Maize gives personal Chromebooks to students

Janeth Saenz, Reporter

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This school year, Maize students got the chance to take Chromebooks home for the first time. The students will use the Chromebooks in and out of school for homework, projects and any other school work.

Suzanne McKaig, an English teacher, was a member of the committee for the approval of Chromebooks. She said the committee intended for students to have easier access to technology.

“The goal in mind was to have equal access for all students to technology,” she said. “Besides having equal access to learning with the Chromebook, the students will also be able to learn the responsibilities that go along with using the internet.”

The Chromebooks came with a charger and a case for each student. Each case costs $13.99, and each Chromebooks is $165 apiece. The money the district spent overall for the deployment of Chromebooks was $446,930. Students are responsible for their Chromebooks and will have to pay the school for any damage done to them.

“Each year when a student comes back to school they will have the same Chromebook as they did before,” McKaig said. “After four years, they [freshmen] will have the opportunity to purchase that Chromebook at a reduced rate.”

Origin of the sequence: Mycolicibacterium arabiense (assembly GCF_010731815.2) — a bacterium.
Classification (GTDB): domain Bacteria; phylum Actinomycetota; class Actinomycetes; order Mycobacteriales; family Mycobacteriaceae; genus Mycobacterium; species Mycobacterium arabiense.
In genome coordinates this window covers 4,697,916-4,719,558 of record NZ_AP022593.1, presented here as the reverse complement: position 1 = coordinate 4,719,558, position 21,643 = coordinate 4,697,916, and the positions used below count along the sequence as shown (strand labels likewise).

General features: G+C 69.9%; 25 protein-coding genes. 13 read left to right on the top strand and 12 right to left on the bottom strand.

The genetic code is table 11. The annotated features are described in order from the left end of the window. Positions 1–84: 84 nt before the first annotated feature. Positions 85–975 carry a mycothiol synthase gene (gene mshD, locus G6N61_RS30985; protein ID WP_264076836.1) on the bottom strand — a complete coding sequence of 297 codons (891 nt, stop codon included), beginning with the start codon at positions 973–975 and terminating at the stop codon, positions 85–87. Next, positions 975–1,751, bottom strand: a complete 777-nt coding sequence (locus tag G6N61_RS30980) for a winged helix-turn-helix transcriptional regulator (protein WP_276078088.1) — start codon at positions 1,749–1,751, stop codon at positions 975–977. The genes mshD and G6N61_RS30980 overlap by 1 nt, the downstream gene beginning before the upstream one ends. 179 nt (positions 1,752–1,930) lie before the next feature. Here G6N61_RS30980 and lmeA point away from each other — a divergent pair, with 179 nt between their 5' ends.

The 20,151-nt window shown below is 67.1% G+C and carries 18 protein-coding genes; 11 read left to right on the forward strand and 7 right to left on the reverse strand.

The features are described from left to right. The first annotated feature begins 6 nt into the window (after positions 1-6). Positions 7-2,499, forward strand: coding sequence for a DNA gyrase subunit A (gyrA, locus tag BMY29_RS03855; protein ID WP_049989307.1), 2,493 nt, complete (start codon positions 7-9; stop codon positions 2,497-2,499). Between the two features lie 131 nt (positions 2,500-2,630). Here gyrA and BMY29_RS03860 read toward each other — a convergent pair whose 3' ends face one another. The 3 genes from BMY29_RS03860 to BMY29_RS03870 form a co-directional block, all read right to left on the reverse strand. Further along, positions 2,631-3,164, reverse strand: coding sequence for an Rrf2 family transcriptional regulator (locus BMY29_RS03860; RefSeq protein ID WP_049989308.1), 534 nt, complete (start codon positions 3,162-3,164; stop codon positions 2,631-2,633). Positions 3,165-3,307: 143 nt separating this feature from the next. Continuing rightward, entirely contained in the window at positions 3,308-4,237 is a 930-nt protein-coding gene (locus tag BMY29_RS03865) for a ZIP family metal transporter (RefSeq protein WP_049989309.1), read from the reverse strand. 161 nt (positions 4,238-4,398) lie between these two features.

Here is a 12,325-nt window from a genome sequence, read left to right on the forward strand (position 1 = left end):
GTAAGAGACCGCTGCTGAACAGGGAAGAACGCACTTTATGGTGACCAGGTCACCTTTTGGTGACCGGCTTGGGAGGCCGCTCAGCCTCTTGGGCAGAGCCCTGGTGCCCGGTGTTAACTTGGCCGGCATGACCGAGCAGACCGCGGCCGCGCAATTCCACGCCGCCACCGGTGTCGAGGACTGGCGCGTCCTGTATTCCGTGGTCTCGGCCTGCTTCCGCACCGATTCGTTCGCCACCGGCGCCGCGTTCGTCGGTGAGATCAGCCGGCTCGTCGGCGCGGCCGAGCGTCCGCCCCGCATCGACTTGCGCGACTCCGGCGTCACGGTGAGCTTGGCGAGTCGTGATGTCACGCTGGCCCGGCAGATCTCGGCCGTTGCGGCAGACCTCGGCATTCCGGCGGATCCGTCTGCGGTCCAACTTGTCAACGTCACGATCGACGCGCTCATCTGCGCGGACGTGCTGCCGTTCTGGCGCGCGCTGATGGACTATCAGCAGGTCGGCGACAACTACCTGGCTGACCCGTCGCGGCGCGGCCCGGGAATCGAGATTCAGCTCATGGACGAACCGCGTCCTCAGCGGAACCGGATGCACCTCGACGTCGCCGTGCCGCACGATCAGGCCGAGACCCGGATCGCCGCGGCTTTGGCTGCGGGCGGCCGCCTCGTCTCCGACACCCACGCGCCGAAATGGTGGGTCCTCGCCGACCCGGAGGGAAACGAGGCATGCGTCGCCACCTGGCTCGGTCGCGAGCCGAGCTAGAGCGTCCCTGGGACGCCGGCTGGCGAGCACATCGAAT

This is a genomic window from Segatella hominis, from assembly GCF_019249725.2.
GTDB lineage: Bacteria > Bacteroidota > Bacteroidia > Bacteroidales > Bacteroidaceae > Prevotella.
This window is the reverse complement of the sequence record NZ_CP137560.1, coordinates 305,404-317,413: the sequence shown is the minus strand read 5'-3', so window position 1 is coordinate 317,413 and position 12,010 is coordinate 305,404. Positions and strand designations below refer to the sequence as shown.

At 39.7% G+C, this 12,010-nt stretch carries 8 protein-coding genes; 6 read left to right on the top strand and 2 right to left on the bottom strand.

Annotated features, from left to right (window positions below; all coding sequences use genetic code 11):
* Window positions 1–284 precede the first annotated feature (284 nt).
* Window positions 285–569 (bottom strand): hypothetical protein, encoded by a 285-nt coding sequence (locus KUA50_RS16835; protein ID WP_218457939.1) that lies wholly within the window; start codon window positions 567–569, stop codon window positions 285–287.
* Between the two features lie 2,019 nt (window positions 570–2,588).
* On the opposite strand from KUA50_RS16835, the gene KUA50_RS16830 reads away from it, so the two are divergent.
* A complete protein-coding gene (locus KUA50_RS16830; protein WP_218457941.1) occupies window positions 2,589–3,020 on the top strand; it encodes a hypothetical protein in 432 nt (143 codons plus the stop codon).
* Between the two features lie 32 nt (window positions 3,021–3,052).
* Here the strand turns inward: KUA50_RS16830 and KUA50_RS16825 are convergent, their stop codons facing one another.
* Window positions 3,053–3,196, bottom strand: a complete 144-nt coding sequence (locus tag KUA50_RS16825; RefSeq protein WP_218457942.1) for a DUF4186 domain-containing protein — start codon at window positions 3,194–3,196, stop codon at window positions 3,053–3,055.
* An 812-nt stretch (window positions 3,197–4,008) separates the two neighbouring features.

Junior Kylie Luethje said she might not need it as much as other students, but she thinks it will be beneficial for the majority of students.

“I don’t really use my Chromebook during class,” she said. “I still think it was a good idea because a lot of kids might not have access to it.”

McKaig said she believes the school has reacted positively to the addition of Chromebooks.

“There’s been no indication of any negative feedback from the teachers, students or from administration,” she said.

McKaig said introducing the Chromebooks to high schools is just the beginning. She believes the district has thoroughly researched the advantages and disadvantages of Chromebook use in the classroom.

“We have introduced the Chromebooks now in the high schools, the next step would be to introduce them into the middle schools,”  McKaig said. “Then eventually introducing them into the elementary grades. It’s been a two year process that we’ve gone through.”

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